2. Disinterested Benevolence: "By disinterested benevolence I do not mean, that a person who is disinterested feels no interest in his object of pursuit, but that he seeks the happiness of others for its own sake, and not for the sake of its reaction on himself, in promoting his own happiness. He chooses to do good because he rejoices in the happiness of others, and desires their happiness for its own sake. God is purely and disinterestedly benevolent. He does not make His creatures happy for the sake of thereby promoting His own happiness, but because He loves their happiness and chooses it for its own sake. Not that He does not feel happy in promoting the happiness of His creatures, but that He does not do it for the sake of His own gratification." Lectures to Professing Christians (LECTURE I).

  3. Divine Sovereignty: "The sovereignty of God consists in the independence of his will, in consulting his own intelligence and discretion, in the selection of his end, and the means of accomplishing it. In other words, the sovereignty of God is nothing else than infinite benevolence directed by infinite knowledge." Systematic Theology (LECTURE LXXVI).

  4. Election: "That all of Adam's race, who are or ever will be saved, were from eternity chosen by God to eternal salvation, through the sanctification of their hearts by faith in Christ. In other words, they are chosen to salvation by means of sanctification. Their salvation is the end- their sanctification is a means. Both the end and the means are elected, appointed, chosen; the means as really as the end, and for the sake of the end." Systematic Theology (LECTURE LXXIV).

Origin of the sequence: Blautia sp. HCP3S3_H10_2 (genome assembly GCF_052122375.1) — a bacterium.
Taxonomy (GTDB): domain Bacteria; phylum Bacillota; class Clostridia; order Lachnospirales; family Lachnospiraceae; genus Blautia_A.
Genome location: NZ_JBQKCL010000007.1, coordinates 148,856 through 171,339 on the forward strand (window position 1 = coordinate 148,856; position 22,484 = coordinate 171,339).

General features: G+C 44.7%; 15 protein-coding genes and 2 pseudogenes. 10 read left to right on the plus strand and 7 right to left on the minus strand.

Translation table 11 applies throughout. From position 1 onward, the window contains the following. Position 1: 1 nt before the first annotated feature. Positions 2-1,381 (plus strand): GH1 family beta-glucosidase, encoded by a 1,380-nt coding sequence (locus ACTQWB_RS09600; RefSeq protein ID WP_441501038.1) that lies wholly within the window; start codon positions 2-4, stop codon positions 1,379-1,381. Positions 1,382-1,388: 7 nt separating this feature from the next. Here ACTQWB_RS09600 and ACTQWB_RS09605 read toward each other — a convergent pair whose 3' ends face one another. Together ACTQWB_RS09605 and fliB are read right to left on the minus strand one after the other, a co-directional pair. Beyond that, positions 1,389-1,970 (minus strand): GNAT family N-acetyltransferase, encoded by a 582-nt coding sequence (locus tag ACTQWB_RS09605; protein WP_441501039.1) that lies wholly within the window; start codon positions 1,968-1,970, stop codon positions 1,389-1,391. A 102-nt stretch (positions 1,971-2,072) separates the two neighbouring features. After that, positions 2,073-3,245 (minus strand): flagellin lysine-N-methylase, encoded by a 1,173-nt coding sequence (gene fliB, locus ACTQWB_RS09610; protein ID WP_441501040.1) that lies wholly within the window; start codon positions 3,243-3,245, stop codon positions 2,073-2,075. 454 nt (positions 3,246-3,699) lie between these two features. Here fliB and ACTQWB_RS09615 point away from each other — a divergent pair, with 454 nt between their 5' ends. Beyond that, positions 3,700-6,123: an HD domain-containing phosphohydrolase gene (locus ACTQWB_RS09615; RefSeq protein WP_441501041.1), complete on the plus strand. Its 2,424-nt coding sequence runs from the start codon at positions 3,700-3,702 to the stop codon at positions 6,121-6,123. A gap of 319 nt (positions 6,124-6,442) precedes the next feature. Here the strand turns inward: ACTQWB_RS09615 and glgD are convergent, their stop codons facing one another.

5. Entire Sanctification: "Sanctification may be entire in two senses: (1.) In the sense of present, full obedience, or entire consecration to God; and, (2.) In the sense of continued, abiding consecration or obedience to God. Entire sanctification, when the terms are used in this sense, consists in being established, confirmed, preserved, continued in a state of sanctification or of entire consecration to God." Systematic Theology (LECTURE LVIII).

  6. Moral Agency: "Moral agency is universally a condition of moral obligation. The attributes of moral agency are intellect, sensibility, and free will." Systematic Theology (LECTURE III).

  7. Moral Depravity: "Moral depravity is the depravity of free-will, not of the faculty itself, but of its free action. It consists in a violation of moral law. Depravity of the will, as a faculty, is, or would be, physical, and not moral depravity. It would be depravity of substance, and not of free, responsible choice. Moral depravity is depravity of choice. It is a choice at variance with moral law, moral right. It is synonymous with sin or sinfulness. It is moral depravity, because it consists in a violation of moral law, and because it has moral character." Systematic Theology (LECTURE XXXVIII).

  8. Human Reason: "the intuitive faculty or function of the intellect... it is the faculty that intuits moral relations and affirms moral obligation to act in conformity with perceived moral relations." Systematic Theology (LECTURE III).

  9. Retributive Justice: "Retributive justice consists in treating every subject of government according to his character. It respects the intrinsic merit or demerit of each individual, and deals with him accordingly." Systematic Theology (LECTURE XXXIV).

  10. Total Depravity: "Moral depravity of the unregenerate is without any mixture of moral goodness or virtue, that while they remain unregenerate, they never in any instance, nor in any degree, exercise true love to God and to man." Systematic Theology (LECTURE XXXVIII).

  11. Unbelief: "the soul's withholding confidence from truth and the God of truth. The heart's rejection of evidence, and refusal to be influenced by it. The will in the attitude of opposition to truth perceived, or evidence presented." Systematic Theology (LECTURE LV).